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Earthly limits of music

There is no such thing as new music any more, ponders Lachlan Cameron.

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It seems that everyone’s still looking for the ‘next big thing’ in music. Unfortunately though, this quest for revolutionary music has, since the beginning of the 21st Century, been completely in vain. In terms of genuinely novel sound and style, massive musical innovation appears to be a thing of the past.

Think about it. What was the last huge shift in the musical paradigm? EDM? Noise Rock? Math Rock? Death Metal? Whatever it was, it probably happened in the late 1990s at the latest. Since that point, the development of musical sound and genre has only occurred through ‘micro-innovations’. The huge paradigmatic shifts brought about by The Beatles and The Clash just don’t happen any more, because musicians now are working with well-established musical techniques. The Beatles defined pop music, The Clash built punk, but now we’re running out of ‘new music’ to construct and create.

And who cares? We live in the twenty-first century, where every new creative endeavour is a messy, ironic pastiche of the long line of great art that came beforehand. Every stand-up comedian constructs their own voice, knowing that they’re kind of ripping off George Carlin. Every author writes knowing that their novel is a bit too much like ‘Tender is the Night’. And in exactly the same way, every musician composes their music with a kind of fatalistic acknowledgement that they’re playing with the exact same material that their favourite artists played with. The definition of music is now entirely dependent on its similarity to other, established, genres.

On top of this postmodern mess, the barriers of what constitutes musical sound have been pushed, stretched and chewed. And there’s nothing wrong with that. It just means that we’re running out of new sounds. Vocalists can croon, scream, shout, whisper, screech, or mumble – and it has all been done before. Now that white noise is used as a musical technique, the boundaries of sound have reached their limits. The tonal palette of music has become so broad and diverse that it appears that there’s very little room for any significant further experimentation. (Granted, I can’t wait to be proved wrong. The second we find some alien species that communicates through some new kind of vibration, I’ll be there with a tape recorder, losing my shit).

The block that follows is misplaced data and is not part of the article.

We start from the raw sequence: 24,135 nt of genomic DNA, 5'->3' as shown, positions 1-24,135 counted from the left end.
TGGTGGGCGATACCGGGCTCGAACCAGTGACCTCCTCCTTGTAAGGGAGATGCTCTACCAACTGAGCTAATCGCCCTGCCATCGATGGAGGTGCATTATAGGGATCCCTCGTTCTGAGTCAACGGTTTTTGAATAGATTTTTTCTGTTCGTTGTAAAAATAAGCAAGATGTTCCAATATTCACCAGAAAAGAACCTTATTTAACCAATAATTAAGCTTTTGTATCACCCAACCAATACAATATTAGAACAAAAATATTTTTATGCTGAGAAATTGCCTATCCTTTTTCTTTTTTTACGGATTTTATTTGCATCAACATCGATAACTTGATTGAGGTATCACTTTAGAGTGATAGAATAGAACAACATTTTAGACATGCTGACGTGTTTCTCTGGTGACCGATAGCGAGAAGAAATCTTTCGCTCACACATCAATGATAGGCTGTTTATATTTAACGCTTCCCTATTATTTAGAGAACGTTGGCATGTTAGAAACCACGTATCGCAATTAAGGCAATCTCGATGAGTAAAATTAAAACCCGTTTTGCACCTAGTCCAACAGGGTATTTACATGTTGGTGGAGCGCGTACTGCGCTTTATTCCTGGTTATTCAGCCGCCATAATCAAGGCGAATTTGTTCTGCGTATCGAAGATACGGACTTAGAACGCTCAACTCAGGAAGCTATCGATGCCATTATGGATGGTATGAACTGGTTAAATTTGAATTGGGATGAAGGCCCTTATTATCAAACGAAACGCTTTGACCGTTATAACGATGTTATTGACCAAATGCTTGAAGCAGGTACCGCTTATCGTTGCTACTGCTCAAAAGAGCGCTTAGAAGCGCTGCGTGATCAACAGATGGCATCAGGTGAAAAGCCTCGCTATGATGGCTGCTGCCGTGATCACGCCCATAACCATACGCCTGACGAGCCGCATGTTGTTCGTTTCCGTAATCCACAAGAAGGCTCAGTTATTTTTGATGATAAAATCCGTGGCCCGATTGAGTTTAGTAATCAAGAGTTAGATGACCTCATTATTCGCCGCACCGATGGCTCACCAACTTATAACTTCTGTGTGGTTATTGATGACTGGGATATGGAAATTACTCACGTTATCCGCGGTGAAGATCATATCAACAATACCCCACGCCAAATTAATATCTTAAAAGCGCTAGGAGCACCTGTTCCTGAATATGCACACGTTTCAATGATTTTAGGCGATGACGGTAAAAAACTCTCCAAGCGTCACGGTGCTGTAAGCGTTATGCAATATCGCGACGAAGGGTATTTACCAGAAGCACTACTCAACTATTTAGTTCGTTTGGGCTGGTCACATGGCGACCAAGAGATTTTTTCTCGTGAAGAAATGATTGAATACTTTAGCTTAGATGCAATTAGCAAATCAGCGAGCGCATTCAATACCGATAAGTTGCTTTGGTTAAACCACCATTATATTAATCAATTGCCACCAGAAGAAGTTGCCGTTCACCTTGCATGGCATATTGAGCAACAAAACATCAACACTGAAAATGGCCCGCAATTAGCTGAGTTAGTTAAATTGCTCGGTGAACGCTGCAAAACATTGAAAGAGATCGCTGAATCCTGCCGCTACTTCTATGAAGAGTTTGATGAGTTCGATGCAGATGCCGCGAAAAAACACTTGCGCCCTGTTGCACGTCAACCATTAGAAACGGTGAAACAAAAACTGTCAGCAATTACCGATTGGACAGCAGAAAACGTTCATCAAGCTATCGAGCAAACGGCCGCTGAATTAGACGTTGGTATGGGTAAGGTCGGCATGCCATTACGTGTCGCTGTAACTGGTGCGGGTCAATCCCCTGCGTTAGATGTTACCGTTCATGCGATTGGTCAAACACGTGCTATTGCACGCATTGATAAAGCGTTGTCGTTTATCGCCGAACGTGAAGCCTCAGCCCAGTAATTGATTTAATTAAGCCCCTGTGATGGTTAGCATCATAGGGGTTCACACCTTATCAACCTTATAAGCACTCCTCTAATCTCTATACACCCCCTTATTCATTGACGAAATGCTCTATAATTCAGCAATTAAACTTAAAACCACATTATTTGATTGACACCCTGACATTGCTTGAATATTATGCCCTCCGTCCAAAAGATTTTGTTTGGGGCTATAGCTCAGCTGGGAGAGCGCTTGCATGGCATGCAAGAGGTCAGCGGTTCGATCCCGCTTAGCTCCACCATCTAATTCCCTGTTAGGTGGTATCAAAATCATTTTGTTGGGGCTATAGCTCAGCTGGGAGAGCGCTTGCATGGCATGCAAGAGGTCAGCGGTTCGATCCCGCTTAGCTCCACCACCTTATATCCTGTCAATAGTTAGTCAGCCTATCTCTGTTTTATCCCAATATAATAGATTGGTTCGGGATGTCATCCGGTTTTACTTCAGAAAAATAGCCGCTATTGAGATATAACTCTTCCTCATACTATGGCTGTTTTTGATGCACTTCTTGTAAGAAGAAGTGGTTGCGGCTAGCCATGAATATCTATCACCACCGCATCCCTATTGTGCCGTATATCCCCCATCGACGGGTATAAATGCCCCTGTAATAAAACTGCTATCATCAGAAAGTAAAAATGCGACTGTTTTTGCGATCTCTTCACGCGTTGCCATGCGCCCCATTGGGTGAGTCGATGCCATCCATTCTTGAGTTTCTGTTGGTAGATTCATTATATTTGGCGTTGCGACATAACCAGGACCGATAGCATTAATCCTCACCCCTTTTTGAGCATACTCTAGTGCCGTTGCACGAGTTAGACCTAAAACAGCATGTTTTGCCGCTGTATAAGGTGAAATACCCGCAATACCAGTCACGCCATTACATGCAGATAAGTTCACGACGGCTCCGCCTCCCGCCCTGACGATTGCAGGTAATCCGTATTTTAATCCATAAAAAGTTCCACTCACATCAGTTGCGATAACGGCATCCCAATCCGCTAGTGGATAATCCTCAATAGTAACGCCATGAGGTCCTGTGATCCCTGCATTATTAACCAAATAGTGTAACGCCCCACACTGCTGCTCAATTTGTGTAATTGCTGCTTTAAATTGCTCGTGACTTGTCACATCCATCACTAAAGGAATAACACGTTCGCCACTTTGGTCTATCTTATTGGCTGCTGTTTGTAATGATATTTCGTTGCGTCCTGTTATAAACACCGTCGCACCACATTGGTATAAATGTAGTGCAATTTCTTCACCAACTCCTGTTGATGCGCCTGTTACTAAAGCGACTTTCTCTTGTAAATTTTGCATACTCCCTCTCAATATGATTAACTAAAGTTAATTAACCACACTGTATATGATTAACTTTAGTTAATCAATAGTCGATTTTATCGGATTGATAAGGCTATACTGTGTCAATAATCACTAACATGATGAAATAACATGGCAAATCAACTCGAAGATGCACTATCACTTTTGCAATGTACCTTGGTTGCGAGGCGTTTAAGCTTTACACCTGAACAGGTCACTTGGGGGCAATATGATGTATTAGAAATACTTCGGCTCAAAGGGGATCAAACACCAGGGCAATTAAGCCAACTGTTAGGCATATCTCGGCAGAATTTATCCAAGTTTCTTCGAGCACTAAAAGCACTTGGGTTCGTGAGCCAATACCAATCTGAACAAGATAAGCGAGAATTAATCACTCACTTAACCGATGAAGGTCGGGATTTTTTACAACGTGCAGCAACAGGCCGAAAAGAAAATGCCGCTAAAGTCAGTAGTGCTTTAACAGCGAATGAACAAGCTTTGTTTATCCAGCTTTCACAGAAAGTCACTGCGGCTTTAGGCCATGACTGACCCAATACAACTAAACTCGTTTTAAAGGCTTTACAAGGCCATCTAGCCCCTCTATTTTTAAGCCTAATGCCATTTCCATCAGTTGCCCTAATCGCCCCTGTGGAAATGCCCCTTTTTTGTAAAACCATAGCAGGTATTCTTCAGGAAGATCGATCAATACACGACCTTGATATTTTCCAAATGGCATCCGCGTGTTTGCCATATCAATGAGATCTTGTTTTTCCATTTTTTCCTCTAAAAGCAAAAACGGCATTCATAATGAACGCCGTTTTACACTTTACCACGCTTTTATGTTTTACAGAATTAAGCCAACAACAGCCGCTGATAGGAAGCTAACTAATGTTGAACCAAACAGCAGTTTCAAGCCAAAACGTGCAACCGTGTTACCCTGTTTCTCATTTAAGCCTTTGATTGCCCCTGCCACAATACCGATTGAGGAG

Music now isn’t limited by imagination but by the human ear. When coupled with artists’ realisation that there isn’t room for the creation of a brand new genre, things start to get surprisingly interesting. Seeing as musos no longer strive to create something brand new, the scale of innovation has become so much smaller. Bands find their niche by blending sub-genres, instead of creating brand new ones. For example Death Grips, a group that’s been touted as one of the most innovative and exciting groups of the last few years, is the product of introducing noise influences to hip-hop. Blending one with the other doesn’t broaden the spectrum of what music can be, but rather it fleshes out what already exists within that spectrum. Die Antwoord is weird as all hell, but when you get down to it, it’s just EDM mixed up with rap and a terrifying visual aesthetic. The edgy electronic minimalism of Tim Hecker is just John Cage or Steve Reich, adding a dash of experimental electronics to add an extra dimension to the texture. Individual songs and artists can no longer exist in a vacuum. Everything comes from somewhere else.

Don’t get me wrong, this is not a bad thing. When artists can’t just rely on the fact that something’s ‘brand new’, they have to depend on their ability to write well within or between genres. And that’s why this whole situation is so exciting. Now that bands don’t feel the need to innovate, they can finally focus on making the best music they can write, rather than just trying to create the newest, biggest thing. Nothing is new, so now music needs to be better in order to succeed.

Vice Chancellor Michael Spence.

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